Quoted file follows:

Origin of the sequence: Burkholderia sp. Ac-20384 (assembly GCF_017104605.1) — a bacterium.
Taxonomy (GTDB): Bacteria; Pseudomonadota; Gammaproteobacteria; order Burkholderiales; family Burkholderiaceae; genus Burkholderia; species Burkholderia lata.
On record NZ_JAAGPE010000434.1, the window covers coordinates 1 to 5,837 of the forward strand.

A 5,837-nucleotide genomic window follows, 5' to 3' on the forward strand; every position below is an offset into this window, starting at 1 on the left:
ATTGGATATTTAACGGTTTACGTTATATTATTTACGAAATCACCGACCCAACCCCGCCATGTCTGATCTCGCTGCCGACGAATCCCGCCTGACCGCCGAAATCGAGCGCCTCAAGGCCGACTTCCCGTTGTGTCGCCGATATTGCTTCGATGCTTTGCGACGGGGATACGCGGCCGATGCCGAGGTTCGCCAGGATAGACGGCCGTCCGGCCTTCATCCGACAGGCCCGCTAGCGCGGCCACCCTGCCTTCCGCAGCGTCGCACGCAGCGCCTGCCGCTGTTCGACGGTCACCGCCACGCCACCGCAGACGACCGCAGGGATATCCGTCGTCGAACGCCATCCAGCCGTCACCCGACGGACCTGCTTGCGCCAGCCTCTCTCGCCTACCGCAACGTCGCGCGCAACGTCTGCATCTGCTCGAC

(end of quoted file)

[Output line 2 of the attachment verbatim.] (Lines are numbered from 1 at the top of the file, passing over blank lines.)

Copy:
Taxonomy (GTDB): Bacteria; Pseudomonadota; Gammaproteobacteria; order Burkholderiales; family Burkholderiaceae; genus Burkholderia; species Burkholderia lata.